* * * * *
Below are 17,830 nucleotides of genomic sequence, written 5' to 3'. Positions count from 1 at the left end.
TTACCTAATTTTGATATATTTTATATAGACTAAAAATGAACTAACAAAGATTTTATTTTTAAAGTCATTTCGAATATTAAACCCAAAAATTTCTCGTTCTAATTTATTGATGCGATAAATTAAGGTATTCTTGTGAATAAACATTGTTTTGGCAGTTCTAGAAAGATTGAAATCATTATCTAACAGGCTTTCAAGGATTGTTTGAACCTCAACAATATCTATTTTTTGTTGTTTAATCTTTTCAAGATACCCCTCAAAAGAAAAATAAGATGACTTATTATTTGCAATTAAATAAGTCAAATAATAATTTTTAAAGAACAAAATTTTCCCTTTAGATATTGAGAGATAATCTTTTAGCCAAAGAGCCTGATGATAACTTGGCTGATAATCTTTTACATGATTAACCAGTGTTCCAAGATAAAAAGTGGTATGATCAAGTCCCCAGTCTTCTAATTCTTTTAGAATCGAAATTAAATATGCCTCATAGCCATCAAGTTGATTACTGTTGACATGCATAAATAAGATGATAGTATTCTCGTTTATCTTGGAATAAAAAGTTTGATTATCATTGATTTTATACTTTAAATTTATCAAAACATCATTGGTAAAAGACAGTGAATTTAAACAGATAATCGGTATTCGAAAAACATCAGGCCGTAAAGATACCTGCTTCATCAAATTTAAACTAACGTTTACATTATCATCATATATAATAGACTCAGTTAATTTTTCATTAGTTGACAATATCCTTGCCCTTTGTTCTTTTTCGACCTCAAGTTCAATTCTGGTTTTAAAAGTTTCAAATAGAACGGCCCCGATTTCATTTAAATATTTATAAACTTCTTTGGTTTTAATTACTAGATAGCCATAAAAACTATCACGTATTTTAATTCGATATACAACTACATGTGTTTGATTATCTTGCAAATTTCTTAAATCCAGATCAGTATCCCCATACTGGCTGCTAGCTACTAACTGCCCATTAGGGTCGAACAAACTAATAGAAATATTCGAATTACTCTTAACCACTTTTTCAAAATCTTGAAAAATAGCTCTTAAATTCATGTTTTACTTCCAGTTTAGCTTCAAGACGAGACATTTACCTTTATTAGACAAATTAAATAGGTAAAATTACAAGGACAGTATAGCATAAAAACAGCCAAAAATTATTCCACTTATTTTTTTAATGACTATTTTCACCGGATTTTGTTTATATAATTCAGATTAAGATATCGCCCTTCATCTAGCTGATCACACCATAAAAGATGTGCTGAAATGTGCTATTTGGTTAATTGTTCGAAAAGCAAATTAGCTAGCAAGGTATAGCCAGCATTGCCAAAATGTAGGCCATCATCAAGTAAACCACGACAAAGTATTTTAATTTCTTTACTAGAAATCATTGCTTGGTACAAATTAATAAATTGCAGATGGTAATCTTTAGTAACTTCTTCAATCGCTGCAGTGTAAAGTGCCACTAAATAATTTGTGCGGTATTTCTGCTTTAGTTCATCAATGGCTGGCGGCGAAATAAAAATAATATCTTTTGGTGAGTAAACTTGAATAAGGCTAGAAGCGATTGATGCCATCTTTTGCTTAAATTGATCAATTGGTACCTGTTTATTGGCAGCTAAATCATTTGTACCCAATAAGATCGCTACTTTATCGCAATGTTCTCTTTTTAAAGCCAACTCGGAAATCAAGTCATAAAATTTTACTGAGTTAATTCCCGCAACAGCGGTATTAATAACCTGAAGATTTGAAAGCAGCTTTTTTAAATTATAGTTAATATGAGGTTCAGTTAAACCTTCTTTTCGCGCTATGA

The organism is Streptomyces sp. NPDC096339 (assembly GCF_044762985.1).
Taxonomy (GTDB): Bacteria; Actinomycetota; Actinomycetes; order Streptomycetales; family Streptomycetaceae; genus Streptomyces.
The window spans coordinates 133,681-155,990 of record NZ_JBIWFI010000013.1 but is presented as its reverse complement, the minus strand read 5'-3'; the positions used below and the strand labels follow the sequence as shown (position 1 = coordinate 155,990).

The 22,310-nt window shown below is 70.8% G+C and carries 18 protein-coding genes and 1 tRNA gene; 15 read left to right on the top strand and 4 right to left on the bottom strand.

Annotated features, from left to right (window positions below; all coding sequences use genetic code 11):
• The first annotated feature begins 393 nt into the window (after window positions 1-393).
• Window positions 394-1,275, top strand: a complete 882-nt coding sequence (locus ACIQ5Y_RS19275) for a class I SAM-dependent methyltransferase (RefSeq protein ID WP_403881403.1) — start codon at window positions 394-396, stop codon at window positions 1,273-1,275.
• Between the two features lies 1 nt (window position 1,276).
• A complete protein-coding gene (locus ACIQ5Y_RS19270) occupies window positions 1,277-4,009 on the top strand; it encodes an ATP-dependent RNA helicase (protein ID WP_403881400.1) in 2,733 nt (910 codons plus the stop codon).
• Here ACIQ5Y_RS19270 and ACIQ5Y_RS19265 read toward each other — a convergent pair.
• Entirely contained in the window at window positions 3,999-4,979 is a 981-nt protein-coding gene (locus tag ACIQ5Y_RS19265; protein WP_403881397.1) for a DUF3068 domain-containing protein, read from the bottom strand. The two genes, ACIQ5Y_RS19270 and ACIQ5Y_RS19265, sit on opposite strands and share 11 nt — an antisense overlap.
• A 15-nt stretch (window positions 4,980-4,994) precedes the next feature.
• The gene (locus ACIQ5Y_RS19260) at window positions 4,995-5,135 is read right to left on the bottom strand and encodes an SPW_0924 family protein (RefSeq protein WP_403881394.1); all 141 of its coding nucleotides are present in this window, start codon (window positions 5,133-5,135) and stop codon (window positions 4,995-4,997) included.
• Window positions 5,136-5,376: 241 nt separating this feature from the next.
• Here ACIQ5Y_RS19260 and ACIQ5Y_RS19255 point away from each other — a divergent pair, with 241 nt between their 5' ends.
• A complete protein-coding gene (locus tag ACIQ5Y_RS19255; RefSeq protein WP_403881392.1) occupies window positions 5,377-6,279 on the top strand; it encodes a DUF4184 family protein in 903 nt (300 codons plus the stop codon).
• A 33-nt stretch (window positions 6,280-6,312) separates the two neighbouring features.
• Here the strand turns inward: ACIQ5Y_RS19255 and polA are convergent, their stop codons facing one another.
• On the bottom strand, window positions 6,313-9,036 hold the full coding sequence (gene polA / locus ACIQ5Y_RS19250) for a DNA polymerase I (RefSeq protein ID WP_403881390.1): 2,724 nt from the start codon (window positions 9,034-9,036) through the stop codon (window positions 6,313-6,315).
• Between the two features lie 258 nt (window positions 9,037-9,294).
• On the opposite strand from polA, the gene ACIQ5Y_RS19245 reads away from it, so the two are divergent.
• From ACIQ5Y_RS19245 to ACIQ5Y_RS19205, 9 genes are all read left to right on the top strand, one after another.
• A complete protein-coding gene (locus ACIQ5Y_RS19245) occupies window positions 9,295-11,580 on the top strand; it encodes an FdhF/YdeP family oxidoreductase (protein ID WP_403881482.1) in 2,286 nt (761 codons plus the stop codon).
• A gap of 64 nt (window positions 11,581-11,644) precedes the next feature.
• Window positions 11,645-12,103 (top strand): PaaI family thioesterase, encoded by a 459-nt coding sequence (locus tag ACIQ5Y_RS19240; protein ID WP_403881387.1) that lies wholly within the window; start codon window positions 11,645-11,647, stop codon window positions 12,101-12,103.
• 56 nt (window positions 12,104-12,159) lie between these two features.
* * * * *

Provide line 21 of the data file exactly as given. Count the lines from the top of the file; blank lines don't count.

• On the bottom strand, window positions 6,313-9,036 hold the full coding sequence (gene polA / locus ACIQ5Y_RS19250) for a DNA polymerase I (RefSeq protein ID WP_403881390.1): 2,724 nt from the start codon (window positions 9,034-9,036) through the stop codon (window positions 6,313-6,315).